“PERFECT SOWING” (published by ISI Books, P.O. Box 4431, Wilmington, DE 19807-0431) by Henry Regnery
A review of Odyssey of a Liberal: Memoirs, by Freda Utley.
Freda Utley: A Retreat from Moscow
Freda Utley once remarked that having enjoyed the advantage of a good English education, she had been able to make her way entirely on her own since her early twenties. The reader of her Memoirs will have reason to agree that she did have a good education, but will also perceive that she entered the arena of life with some additional equipment–a good mind, a remarkable memory, enormous energy and vitality, and a restless urge to live life to the full, to see for herself. In the present book she remarks that she, like her friend Bertrand Russell, “had the mentality which pursues beliefs and theories to their logical conclusion,” unimpeded, she adds, “by Goethe’s dictum that the essence of wisdom is to know when to stop.” These characteristics didn’t give her a serene life, but she certainly led a full one, and she recounts it with all the spirit, honesty and impetuousness with which she has lived.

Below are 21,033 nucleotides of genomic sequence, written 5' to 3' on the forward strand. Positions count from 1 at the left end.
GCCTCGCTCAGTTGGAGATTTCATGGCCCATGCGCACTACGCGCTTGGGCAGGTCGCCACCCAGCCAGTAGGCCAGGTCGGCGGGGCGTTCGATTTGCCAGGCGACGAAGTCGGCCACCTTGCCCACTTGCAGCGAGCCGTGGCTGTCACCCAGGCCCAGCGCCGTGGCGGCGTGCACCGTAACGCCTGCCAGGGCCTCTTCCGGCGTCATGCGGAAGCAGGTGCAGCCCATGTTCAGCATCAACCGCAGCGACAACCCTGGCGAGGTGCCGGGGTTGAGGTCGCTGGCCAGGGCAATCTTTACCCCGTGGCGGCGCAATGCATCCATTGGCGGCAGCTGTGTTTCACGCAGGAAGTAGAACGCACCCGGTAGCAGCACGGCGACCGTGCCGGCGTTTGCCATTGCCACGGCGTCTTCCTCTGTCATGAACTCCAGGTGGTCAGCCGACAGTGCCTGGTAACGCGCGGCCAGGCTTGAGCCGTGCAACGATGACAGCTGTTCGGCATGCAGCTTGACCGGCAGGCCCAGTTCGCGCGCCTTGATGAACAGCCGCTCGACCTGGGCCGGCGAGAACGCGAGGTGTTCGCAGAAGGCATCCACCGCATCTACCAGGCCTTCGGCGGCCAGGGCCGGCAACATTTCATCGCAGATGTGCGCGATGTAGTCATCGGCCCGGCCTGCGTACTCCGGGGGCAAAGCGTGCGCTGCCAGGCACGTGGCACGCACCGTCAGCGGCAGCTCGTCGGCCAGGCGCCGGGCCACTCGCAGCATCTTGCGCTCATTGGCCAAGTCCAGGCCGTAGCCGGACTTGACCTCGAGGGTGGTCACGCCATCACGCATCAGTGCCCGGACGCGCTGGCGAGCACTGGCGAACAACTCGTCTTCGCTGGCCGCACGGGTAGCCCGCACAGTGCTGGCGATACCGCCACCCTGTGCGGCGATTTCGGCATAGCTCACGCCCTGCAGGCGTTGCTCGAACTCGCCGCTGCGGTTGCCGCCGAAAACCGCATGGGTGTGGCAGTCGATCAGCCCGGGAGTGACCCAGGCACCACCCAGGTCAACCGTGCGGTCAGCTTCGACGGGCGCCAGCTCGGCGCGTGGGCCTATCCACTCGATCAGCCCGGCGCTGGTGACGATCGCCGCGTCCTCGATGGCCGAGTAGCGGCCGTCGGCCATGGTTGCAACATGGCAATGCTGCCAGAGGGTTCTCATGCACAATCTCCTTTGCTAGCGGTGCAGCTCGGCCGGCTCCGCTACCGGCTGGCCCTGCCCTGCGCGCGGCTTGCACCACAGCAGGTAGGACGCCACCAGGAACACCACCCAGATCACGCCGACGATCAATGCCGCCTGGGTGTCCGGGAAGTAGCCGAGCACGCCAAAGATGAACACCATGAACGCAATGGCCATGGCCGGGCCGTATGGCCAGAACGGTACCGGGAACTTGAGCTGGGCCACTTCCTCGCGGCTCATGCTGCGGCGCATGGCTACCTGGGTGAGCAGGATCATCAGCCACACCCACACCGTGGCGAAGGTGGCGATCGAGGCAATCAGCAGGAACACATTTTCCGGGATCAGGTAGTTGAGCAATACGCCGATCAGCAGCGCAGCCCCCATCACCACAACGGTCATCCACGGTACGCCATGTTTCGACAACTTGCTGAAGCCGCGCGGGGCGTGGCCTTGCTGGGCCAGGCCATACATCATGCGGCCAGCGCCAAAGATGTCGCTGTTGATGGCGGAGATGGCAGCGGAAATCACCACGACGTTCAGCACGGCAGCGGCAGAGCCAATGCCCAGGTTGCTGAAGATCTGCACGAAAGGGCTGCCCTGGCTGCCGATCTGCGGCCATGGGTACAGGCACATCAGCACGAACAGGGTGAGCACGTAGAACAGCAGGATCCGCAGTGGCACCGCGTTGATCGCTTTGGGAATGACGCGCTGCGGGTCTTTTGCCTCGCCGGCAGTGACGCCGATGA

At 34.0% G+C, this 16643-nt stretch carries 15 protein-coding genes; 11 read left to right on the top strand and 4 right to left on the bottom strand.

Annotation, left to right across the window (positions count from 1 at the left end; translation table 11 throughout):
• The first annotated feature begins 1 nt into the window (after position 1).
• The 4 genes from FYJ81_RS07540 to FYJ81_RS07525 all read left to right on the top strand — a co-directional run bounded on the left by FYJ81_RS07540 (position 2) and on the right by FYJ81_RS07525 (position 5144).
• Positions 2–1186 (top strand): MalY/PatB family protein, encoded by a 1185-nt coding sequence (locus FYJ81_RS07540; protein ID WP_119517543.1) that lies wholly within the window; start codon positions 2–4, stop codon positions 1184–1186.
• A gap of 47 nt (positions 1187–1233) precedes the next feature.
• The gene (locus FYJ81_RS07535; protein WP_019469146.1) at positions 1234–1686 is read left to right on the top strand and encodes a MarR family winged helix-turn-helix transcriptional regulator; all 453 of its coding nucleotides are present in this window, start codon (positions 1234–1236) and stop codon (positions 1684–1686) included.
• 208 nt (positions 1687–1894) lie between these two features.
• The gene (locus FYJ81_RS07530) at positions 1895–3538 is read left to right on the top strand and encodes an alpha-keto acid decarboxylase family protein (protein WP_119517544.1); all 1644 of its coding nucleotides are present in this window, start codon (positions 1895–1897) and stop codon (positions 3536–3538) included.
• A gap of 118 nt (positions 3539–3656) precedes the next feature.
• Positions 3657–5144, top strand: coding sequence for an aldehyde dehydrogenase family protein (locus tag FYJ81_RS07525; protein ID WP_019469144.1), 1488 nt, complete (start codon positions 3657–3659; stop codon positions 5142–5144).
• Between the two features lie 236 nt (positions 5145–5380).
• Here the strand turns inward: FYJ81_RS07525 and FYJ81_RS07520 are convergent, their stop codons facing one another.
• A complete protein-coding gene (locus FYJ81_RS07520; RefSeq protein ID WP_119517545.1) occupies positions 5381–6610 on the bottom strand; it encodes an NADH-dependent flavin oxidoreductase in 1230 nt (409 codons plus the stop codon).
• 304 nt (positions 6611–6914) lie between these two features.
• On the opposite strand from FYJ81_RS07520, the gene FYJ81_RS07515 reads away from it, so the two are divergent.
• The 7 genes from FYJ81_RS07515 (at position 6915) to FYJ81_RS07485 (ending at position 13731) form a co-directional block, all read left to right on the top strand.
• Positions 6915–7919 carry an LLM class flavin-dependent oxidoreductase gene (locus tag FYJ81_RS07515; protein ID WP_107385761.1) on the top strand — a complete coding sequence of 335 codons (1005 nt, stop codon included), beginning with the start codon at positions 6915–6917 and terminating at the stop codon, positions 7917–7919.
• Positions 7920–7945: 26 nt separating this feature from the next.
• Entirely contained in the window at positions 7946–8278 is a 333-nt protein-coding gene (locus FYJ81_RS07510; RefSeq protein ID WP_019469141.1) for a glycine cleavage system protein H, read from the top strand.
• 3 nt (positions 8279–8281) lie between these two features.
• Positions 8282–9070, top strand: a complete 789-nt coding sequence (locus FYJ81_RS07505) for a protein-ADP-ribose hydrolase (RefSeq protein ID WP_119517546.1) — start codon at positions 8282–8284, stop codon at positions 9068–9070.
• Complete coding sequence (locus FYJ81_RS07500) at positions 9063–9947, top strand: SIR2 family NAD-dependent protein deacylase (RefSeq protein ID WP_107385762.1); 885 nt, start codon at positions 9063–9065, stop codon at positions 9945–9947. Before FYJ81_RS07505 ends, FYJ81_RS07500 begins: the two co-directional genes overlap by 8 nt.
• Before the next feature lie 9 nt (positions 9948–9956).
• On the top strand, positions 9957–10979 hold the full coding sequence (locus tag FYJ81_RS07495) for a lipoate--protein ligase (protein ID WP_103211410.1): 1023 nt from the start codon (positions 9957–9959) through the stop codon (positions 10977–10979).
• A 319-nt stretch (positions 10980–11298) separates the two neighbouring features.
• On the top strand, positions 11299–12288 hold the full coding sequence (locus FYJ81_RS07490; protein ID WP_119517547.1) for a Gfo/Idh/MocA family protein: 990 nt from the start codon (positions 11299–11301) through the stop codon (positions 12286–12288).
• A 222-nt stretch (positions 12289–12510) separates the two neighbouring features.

She was born in the precincts of the Temple of London, and grew up in a happy and affectionate family. Her father, who must have been an unusually talented man, was the son of a Yorkshire blacksmith, had a good education, and at the time of Freda’s birth was working as a journalist while studying law. He was an early member, and for a time Secretary, of the Fabian Society, knew Shaw, the Webbs and lectured on the same platform with Friedrich Engels. He later became quite successful in business, but was ruined by the 1914 war. He died in 1918, leaving his family virtually penniless and his two children to shift for themselves. Miss Ütley’s mother, vivacious, feminine, and beautiful, we are told, was the daughter of a wealthy Lancashire manufacturer of preserves. Freda was brought up to believe that if man could be free, free of the superstitions of religion, of the shackles of property, of the restrictions of class, he could, on the basis of his reason and intelligence alone, create the good society. With such a heritage and temperament as hers and a student in the London School of Economics in the early 1920s, the Communist party was an almost inevitable destination. It was, however, neither reaction to an unhappy family, to poverty, nor to the feeling of not belonging that brought her into the party. She did have some difficult times following the financial ruin of her father, but she had always been perfectly able to take care of herself, and when she joined the party was well established and at the threshold of what promised to be a brilliant academic career. Her road to Communism was by no means the tortured path of, for example, Whittaker Chambers.